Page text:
Have you noticed yet that you’re also never the perfect pregnancy-sized heffalump? When people ask how pregnant you are (as they touch your belly, which is public property — don’t you know?), their reply is always along the lines of either ‘Gosh, you’re quite compact’ or ‘Gee, you’re quite big’. But no one ever says ‘Wow, you’re just the perfect size’.

Then ‘they’ yearn to pass on all their graphic experiences from the war- zones of the delivery suites, combined with copious passionate advice. Ear-plugs please!

And all the while, even with abstaining from your usual ‘medicinally therapeutic’ alcoholic drinks, you’ve managed to get through nearly the whole ordeal without the experience curdling the scary but amazing reality that a little tiny human being is growing inside you. This surely is such a mammoth fact that it should necessitate free visits to a psychiatrist’s couch.

Still, raising a bellyful of baby is not all bad physically. Far from it. Firstly there’s the magical ‘mirror look’ — you know, silently standing sideways feeling like a Greek goddess as you admiringly stroke your enormous abdomen

. . . There are those daily miraculous and eerie sensations of feeling your baby moving around (even when you’re getting the stabbing pains of being kicked in your already bruised ribcage); or feeling your baby hiccupping (in your rectum, I know it’s weird) . . . There are your voluptuous (though veiny) blouse-puppets with their enlarged and sexy aubergine-brown darkened areola nipples (and enlarged nodule bumps, all a sign that your breast-tissue milk- sacs are getting ready to produce milk for lactation). These new boobies are something to treasure (you already know they won’t look like that forever, but enjoy them while they’re such a flattering feature) . . . There’s the rapidly growing thick and lustrous shining hair (everywhere) . . . There’s the supple glowing clear skin . . . There’s the relief of having guilt-free permission to cut out those gruelling gym exercise routines . . . There’s the almost socially acceptable joy of ravenously devouring your dinner because pregnancy is the only time in your life you’re allowed to look ‘fat’.

Thanks to all those extra hormones sex feels more orgasmically erotic than ever before — and during pregnancy, chocolate becomes the recreational drug of choice as its taste turns into something euphoric.

If you’re like most of us, during the last months of your pregnancy you probably make sympathy-seeking comments like:

‘I can’t breathe, my lungs can’t expand.’

‘I can’t eat any more, I swear my stomach has been pushed up my throat.’ ‘I can’t walk any further, my back aches too much.’

‘You have to paint my toenails for me, I can’t see them.’ ‘My feet throb.’

‘You need to tie up my boot-laces, I can’t reach.’

‘The stabbing pains in my sciatic nerve are excruciating!’ ‘I need antacid intravenously so I can get to sleep!’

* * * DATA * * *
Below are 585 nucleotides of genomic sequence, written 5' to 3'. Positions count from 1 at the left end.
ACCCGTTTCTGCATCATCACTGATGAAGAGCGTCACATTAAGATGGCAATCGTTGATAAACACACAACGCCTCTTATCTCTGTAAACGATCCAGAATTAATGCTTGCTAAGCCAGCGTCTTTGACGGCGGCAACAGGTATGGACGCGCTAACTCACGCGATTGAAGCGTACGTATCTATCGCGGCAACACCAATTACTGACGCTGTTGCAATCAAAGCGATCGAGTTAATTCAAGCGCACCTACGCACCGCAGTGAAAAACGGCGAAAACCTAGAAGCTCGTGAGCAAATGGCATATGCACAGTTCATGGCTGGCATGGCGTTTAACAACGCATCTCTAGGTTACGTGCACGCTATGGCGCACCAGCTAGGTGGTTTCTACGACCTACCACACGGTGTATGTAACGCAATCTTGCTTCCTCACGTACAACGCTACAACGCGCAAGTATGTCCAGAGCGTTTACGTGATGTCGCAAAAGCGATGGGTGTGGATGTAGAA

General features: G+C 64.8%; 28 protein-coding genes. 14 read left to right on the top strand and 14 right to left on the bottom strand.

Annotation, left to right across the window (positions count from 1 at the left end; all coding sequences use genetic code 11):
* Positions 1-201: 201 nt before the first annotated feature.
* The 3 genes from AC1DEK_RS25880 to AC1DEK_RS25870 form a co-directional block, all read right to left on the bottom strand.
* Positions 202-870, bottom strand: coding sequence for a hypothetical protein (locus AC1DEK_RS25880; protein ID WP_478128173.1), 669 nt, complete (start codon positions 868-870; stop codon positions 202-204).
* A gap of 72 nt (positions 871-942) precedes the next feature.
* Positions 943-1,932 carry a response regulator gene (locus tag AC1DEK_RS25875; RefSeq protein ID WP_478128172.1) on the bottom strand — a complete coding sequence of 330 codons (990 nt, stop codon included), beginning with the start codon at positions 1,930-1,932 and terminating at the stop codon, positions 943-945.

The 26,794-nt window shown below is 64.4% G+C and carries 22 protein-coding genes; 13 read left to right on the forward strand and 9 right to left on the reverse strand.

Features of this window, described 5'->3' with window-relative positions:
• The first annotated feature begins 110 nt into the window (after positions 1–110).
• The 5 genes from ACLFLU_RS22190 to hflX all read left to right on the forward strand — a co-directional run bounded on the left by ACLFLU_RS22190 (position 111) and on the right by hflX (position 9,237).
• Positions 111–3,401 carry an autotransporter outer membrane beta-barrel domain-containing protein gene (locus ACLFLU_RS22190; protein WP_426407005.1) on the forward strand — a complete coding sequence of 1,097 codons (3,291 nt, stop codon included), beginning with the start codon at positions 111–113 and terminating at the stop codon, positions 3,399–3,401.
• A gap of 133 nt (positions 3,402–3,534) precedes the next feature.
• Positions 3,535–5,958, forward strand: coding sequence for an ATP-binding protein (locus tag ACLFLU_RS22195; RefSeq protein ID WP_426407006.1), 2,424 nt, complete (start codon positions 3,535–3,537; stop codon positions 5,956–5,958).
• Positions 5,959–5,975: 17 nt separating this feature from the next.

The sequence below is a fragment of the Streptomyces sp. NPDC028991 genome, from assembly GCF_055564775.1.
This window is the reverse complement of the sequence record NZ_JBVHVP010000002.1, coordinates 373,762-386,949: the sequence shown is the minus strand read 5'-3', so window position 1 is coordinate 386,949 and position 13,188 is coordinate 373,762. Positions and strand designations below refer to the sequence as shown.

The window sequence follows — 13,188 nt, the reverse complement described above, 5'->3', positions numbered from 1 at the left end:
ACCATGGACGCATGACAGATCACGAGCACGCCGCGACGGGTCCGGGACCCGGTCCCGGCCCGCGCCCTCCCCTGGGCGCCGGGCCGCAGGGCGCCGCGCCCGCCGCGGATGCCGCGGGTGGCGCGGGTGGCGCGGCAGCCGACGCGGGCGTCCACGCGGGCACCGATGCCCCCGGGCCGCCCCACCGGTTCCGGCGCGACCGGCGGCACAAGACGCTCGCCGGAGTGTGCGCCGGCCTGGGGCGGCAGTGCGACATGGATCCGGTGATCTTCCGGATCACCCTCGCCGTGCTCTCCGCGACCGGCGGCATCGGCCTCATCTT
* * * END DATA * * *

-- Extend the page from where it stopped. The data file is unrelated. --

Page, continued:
‘I need a urine catheter so I can sleep for more than 45 minutes at a time!’ ‘Five pillows are not comfortable enough anymore — I need your pillow

as well.’

CONGRATULATIONS, as in this last semester you are completing your Bachelor in Pregnancy Insanity. Now whether enrolled or not, this semester you will be receiving your Masters in Postpartum Dementia. This, writes Vickie Iovine, is when your partner is thinking, ‘Who are you, and what have you done with my wife? . . . But of course, crazy people don’t know they’re crazy.’ Just as few people tell you all those pregnancy truths, it is the same

scenario with childbirth and the first year of motherhood. Friends may say afterwards: ‘We didn’t dare tell you everything — it would have completely put you off and freaked you out!’

But I don’t really believe that, because the more bewildering and perplexing your mothering experiences are, the more it takes away from your mothering enjoyment and satisfaction.

Enlightenment is omnipotent (all-powerful), foresight protects your strength, and insight renews your energy.

So it would be my honour to help you even a little, by passing on to you some of the most valuable women’s wisdom I have come across — while hopefully giving you a few giggles at the same time.

Because I know you’re likely right now to be in your crossing the ‘t’s and dotting the ‘i’s phase of preparing for the pending arrival of your bundle of joy, there are two very last-minute points I really, really hope you’ll take note of, in order to ready yourself for the accompanying post-birth bomb that goes off big time (every time).

  • During the first 40 days after birth, intentionally plan to be staying home, all day, every day. Embrace living in your PJs for a month. It is so, so, so much easier on you, and your baby, when you live on his time-zone — sleep when he sleeps and feed when he First-time mums notoriously have ridiculous expectations of what they should be able to fit in each day. Forget it. Surrender. Relish. That makes you wise. (This advice includes my personal recommendation that you’re not going out to attend ‘baby classes’ during the first 4–5 weeks.)
  • Until your babe is over five weeks and over five kg, KEEP YOUR BABY AT HOME!! Please. They do so much better, and so do their

You are such an amazing lady as you are about to be a Mother, and there   is NO other job more important on the planet! To quote C.S. Lewis: ‘Homemaker is the ultimate career. All other careers exist for one purpose only — to support the ultimate career!’



Kathy Fray xxx

It takes all of nine months for a mother to adapt to the unfolding role of motherhood — you need that time to be able to swallow the enormity of it all.

Dr William Ferguson, my GP-obstetrician